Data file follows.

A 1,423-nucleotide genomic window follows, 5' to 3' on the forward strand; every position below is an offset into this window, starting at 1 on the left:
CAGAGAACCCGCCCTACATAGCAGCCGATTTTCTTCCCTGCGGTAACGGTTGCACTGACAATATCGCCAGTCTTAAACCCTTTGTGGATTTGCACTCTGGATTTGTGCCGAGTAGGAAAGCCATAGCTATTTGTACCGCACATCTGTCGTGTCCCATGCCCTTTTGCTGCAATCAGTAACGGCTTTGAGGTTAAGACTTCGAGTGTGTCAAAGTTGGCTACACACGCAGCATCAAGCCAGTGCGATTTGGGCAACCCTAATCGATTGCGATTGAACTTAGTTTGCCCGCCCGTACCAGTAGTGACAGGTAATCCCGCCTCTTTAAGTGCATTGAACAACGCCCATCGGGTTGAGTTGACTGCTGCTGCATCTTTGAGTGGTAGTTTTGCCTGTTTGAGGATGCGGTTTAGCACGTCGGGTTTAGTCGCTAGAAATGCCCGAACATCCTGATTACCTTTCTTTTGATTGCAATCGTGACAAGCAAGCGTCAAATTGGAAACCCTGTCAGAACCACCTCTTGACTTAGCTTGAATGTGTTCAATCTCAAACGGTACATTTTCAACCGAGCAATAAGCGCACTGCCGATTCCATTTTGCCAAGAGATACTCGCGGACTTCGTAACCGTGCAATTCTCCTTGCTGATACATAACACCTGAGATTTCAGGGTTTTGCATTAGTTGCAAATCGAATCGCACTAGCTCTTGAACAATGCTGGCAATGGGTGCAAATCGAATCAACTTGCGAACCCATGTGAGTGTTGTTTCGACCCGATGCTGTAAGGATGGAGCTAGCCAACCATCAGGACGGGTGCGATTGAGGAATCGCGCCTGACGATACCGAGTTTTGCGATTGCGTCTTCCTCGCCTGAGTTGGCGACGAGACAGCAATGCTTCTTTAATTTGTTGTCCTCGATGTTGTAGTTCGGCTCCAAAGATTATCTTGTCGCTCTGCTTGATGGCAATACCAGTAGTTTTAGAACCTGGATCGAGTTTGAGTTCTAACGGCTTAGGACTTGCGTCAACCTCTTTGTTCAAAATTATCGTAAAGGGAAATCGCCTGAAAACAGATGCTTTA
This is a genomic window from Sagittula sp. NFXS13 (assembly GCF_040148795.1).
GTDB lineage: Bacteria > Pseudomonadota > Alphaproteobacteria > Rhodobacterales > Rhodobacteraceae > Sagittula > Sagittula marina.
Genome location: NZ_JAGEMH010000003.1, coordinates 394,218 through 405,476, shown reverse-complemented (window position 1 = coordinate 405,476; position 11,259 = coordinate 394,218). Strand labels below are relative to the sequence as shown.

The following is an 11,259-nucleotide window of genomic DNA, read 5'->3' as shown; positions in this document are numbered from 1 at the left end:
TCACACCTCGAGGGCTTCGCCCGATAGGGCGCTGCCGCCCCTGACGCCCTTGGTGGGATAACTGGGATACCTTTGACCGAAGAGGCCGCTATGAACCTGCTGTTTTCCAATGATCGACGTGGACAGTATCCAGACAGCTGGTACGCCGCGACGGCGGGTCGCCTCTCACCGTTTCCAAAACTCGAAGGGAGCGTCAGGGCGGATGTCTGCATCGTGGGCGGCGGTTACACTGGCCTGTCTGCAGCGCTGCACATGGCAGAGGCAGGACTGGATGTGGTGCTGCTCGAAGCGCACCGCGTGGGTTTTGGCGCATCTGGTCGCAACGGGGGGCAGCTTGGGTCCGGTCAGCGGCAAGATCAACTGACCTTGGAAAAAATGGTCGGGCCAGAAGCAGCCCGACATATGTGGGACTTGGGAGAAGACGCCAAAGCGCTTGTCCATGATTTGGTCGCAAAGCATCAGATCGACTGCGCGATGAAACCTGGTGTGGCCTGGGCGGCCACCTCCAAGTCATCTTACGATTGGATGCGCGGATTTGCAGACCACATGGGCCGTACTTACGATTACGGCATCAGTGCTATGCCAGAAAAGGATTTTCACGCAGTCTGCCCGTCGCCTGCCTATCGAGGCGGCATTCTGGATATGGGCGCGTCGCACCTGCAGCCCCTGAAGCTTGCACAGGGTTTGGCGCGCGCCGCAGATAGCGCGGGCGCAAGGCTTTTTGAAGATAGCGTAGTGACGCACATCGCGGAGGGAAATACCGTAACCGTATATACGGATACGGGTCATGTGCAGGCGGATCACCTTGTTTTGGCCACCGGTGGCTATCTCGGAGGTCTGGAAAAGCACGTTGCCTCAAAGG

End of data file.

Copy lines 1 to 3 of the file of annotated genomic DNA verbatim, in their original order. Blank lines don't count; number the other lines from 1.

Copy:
A 1,423-nucleotide genomic window follows, 5' to 3' on the forward strand; every position below is an offset into this window, starting at 1 on the left:
CAGAGAACCCGCCCTACATAGCAGCCGATTTTCTTCCCTGCGGTAACGGTTGCACTGACAATATCGCCAGTCTTAAACCCTTTGTGGATTTGCACTCTGGATTTGTGCCGAGTAGGAAAGCCATAGCTATTTGTACCGCACATCTGTCGTGTCCCATGCCCTTTTGCTGCAATCAGTAACGGCTTTGAGGTTAAGACTTCGAGTGTGTCAAAGTTGGCTACACACGCAGCATCAAGCCAGTGCGATTTGGGCAACCCTAATCGATTGCGATTGAACTTAGTTTGCCCGCCCGTACCAGTAGTGACAGGTAATCCCGCCTCTTTAAGTGCATTGAACAACGCCCATCGGGTTGAGTTGACTGCTGCTGCATCTTTGAGTGGTAGTTTTGCCTGTTTGAGGATGCGGTTTAGCACGTCGGGTTTAGTCGCTAGAAATGCCCGAACATCCTGATTACCTTTCTTTTGATTGCAATCGTGACAAGCAAGCGTCAAATTGGAAACCCTGTCAGAACCACCTCTTGACTTAGCTTGAATGTGTTCAATCTCAAACGGTACATTTTCAACCGAGCAATAAGCGCACTGCCGATTCCATTTTGCCAAGAGATACTCGCGGACTTCGTAACCGTGCAATTCTCCTTGCTGATACATAACACCTGAGATTTCAGGGTTTTGCATTAGTTGCAAATCGAATCGCACTAGCTCTTGAACAATGCTGGCAATGGGTGCAAATCGAATCAACTTGCGAACCCATGTGAGTGTTGTTTCGACCCGATGCTGTAAGGATGGAGCTAGCCAACCATCAGGACGGGTGCGATTGAGGAATCGCGCCTGACGATACCGAGTTTTGCGATTGCGTCTTCCTCGCCTGAGTTGGCGACGAGACAGCAATGCTTCTTTAATTTGTTGTCCTCGATGTTGTAGTTCGGCTCCAAAGATTATCTTGTCGCTCTGCTTGATGGCAATACCAGTAGTTTTAGAACCTGGATCGAGTTTGAGTTCTAACGGCTTAGGACTTGCGTCAACCTCTTTGTTCAAAATTATCGTAAAGGGAAATCGCCTGAAAACAGATGCTTTA
This is a genomic window from Sagittula sp. NFXS13 (assembly GCF_040148795.1).